According to the research findings, it can, therefore, be said that the Universalizability test checks for the contradiction of the maxim in either concept or in will. Contradiction in concept involves the fact that the maxim is unable to meet the threshold of being regarded as a universal law without it presenting a contradiction while contradiction in will involves a situation where the maximum cannot be termed as universal law because its will contradicts itself. Perfect duty is the resultant from maxims that fails the test through the contradiction in concept whiles those that fail through the contradiction in will results to an imperfect duty. The universalizability test provides a ground for determining the moral acceptance of actions. It provides that an act that contradicts itself is not morally acceptable and maxims that can be universalized are morally good. The provisions of the test are based on the generality that individuals have the same moral obligations under the same moral situations. The universalizability test involves three basic steps. Firstly, a maxim has to be formulated in order for it to be tested, is then universalized and finally checked for consistency. The failure of universalizability of a maxim is demonstrated by lack of consistency and vice versa. Kant mentions that a maxim that cannot be universalized consistently is ‘practically irrational’. Therefore, the maxim that embarrassment can emanate from the incidence cannot be generalized whatsoever. It is apparent that actions are motivated by either morality or the person’s inclination; the issue of embarrassment does not fall in either of these. The ultimate result of such a situation is embarrassment since the individual will not be able to fulfill what they had promised; it will be unfair and irrational to universalize such an act. Another failure by the act is that it does not have a moral worth in the maxim it is based on, but instead its morality is based on its purpose (avoiding embarrassment). This means that the act of giving false promise is not morally acceptable because of its consequences; therefore the act cannot be translated to all individuals in the name of avoiding embarrassment. It is common sense that the action of giving false information is contrary to the expectations because it is contrary to duty. In addition, their actions are not motivated by duty but instead an opportunity to avoid duty. This is why the person goes ahead to give false promise, a strategy that according to them will help in avoiding the responsibility that comes with the task ahead of them. Kant’s argument demonstrate that the act cannot be whatsoever universalized, its motivations are misplaced hence cannot be done by people under similar conditions all over the world. The motivation behind giving false promise is the fact that a person is able to avoid embarrassment for the time being. In order to demonstrate the universalizability of an act, the maxim thereof is universalized. It must be something that is sustainable and consistent, giving false promise in itself is inconsistent, and it is a matter of time before the truth is known.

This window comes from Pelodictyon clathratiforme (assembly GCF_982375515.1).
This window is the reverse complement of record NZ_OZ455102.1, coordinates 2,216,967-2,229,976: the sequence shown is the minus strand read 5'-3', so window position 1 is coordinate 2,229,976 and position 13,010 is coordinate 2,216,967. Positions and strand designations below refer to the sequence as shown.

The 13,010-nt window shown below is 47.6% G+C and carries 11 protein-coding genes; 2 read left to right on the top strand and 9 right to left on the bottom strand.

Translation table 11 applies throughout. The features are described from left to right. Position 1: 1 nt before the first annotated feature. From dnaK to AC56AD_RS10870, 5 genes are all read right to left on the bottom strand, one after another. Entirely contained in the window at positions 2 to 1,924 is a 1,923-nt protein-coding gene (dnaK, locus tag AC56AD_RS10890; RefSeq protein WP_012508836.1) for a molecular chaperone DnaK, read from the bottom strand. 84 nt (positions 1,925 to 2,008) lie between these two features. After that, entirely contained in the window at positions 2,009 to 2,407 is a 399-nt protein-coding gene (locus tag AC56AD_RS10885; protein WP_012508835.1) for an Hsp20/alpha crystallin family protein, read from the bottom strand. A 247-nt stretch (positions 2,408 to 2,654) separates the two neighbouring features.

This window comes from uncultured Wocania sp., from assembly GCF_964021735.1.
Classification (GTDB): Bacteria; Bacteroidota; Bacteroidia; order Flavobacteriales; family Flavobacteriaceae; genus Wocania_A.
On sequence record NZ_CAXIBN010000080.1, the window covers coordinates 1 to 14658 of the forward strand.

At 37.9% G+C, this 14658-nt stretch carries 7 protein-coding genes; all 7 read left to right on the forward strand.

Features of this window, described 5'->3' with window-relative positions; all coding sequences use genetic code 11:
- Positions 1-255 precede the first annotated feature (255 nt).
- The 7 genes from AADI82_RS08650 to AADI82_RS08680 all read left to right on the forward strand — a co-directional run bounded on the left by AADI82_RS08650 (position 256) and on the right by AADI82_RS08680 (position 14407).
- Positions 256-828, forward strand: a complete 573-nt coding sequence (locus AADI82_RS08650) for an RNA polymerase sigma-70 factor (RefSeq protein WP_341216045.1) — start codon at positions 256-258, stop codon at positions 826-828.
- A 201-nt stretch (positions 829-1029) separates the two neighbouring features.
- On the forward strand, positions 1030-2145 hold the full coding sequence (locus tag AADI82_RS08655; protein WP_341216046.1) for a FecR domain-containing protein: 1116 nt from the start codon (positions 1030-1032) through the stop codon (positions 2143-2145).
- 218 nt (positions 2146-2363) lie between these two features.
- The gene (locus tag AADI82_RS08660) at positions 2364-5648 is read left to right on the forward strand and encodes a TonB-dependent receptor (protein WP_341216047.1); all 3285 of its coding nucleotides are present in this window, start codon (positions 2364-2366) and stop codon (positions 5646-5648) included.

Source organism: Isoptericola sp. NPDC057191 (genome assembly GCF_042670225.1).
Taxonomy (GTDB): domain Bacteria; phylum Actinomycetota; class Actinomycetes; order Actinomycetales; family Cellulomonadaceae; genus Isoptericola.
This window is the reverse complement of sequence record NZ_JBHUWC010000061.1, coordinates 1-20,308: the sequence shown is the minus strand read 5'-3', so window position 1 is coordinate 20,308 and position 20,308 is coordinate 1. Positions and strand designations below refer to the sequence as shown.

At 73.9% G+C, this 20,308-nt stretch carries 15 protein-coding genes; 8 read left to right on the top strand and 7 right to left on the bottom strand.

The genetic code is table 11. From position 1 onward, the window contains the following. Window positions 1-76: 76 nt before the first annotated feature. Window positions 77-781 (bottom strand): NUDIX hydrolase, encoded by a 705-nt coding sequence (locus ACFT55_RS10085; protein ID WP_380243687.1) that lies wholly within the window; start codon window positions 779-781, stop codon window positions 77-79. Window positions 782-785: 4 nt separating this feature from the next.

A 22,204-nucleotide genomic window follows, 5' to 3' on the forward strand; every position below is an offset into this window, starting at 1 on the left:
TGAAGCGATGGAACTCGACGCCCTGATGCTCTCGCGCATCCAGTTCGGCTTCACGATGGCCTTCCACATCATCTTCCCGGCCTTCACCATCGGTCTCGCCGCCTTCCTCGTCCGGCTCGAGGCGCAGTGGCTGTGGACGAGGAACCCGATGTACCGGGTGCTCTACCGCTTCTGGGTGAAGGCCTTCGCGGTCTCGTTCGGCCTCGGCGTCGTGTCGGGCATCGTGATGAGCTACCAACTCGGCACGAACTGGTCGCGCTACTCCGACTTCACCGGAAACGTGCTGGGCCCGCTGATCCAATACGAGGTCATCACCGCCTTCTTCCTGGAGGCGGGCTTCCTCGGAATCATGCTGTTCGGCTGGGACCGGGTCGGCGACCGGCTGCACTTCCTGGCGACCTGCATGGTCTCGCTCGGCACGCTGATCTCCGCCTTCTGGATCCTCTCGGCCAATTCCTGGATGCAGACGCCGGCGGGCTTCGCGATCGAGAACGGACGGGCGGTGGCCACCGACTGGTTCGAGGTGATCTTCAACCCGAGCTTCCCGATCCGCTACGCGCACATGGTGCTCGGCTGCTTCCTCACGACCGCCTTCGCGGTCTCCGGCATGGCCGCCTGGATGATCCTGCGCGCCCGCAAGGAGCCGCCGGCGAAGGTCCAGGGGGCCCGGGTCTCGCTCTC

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The article takes a deeper look at Immanuel Kant’s Universalizability Test which is used to make a judgment of the moral character of a given maxim such that if an individual cannot imagine the possibility of a particular thing by all humans then to them it is an impossibility…
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